- The Common Gateway Interface (CGI): Concepts, use, components.
- Server-side programming with Perl and CGI: Linking Perl programs to Web pages through CGI, design techniques for Perl/CGI programs.
- Database-driven server-side programs: Basic concepts of relational databases and Oracle 8, introduction to the DataBase Interface (DBI), linking a Perl program to a database through DBI.
- Practical session 2: The aim of this session is to provide practical experience on developing active Web pages through the combined use of Perl, CGI, DBI and Oracle 8.
Day 4: Web-based systems design and development
- Client-side processing: Concepts, events, event-driven programs, the Document Object Model (DOM).
- Combining client-side with server-side processing to develop general purpose Web-based systems.
- Mini-project: The aim of this session is to provide practical experience on developing a Web-based application through the combined use of client and server-side programming. Delegates will have the opportunity to apply the knowledge they acquired during the previous days of this course into the design and implementation of a realistic, small-scale Web application.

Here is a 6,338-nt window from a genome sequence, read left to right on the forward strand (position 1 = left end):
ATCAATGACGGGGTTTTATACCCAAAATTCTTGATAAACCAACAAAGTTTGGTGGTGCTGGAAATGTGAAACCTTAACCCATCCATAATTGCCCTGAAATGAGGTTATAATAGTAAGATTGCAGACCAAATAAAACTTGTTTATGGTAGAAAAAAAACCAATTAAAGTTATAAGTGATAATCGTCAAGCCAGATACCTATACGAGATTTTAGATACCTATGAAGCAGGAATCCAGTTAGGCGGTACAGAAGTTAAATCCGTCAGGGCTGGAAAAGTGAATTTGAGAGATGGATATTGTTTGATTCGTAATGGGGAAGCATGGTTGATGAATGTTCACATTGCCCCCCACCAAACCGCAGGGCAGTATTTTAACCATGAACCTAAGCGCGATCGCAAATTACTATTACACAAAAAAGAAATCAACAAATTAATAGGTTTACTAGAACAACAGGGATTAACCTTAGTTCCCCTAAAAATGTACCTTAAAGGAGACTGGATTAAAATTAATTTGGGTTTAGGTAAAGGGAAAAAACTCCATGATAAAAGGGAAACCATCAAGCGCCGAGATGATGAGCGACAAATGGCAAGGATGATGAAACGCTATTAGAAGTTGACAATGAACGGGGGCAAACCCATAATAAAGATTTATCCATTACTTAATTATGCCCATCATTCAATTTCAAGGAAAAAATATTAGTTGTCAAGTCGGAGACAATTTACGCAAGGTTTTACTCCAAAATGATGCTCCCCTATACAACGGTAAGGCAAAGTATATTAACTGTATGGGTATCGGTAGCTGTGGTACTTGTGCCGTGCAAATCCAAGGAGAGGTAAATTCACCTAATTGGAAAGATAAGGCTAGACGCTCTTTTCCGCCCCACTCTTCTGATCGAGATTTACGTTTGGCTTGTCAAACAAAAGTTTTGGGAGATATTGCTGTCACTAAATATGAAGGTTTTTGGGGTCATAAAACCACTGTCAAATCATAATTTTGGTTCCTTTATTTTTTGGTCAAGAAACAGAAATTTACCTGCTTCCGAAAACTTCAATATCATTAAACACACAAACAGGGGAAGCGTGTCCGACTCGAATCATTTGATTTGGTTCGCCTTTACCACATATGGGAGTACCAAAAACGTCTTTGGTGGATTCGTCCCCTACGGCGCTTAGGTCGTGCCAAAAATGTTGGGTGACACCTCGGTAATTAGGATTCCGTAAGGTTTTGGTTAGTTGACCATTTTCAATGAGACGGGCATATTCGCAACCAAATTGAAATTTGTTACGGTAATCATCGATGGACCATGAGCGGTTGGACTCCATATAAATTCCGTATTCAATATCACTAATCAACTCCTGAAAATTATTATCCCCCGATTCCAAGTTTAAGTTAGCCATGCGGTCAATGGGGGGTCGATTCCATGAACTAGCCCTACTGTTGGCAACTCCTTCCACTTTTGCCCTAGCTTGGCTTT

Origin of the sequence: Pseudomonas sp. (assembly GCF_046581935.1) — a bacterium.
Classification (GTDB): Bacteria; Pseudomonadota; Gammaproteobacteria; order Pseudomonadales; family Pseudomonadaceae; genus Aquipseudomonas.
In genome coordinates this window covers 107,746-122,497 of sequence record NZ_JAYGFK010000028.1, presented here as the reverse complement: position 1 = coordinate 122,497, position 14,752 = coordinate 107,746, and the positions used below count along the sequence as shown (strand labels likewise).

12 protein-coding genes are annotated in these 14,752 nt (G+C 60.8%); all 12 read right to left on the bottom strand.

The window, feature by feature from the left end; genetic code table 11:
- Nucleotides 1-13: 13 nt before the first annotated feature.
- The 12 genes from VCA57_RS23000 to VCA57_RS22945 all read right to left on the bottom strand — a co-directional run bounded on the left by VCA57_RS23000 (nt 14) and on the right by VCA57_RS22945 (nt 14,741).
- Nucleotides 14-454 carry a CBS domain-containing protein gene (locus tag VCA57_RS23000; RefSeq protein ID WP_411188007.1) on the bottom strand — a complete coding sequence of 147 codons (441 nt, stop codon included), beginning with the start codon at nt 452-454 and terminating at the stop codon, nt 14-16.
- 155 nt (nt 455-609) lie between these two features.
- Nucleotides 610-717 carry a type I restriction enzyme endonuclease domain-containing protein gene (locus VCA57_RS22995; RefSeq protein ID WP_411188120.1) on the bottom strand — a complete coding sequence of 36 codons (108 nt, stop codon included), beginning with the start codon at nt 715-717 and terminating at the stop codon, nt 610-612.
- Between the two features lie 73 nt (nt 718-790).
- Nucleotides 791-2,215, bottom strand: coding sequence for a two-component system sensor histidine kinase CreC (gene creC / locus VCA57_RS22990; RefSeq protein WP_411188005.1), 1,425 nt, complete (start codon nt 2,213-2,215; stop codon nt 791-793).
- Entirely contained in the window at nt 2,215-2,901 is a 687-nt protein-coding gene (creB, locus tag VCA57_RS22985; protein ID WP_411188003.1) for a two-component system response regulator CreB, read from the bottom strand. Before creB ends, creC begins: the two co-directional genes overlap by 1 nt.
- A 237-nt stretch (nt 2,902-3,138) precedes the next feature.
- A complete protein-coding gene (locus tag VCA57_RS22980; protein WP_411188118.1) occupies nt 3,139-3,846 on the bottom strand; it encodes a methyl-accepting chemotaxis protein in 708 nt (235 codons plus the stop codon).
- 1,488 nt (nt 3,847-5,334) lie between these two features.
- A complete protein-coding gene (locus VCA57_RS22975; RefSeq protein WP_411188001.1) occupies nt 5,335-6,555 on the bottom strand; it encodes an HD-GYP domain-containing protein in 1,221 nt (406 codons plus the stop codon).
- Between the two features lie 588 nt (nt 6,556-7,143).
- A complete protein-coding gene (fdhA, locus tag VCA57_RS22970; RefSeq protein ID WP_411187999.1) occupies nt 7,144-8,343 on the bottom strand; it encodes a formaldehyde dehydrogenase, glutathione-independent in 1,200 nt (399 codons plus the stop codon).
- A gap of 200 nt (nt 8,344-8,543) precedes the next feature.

THE LECTURERSDr Nick Antonopoulos received his BSc degree in Physics (1st class) in September 1993 from the University of Athens. In October 1994 he was awarded an MSc in Information Technology (distinction) from Aston University in Birmingham. He then joined the Networks Business group in ICL where he worked for one year as technical consultant. His responsibilities included the testing and setup of various networking devices. He also acted as ICL technical representative in a number of UK computer exhibitions.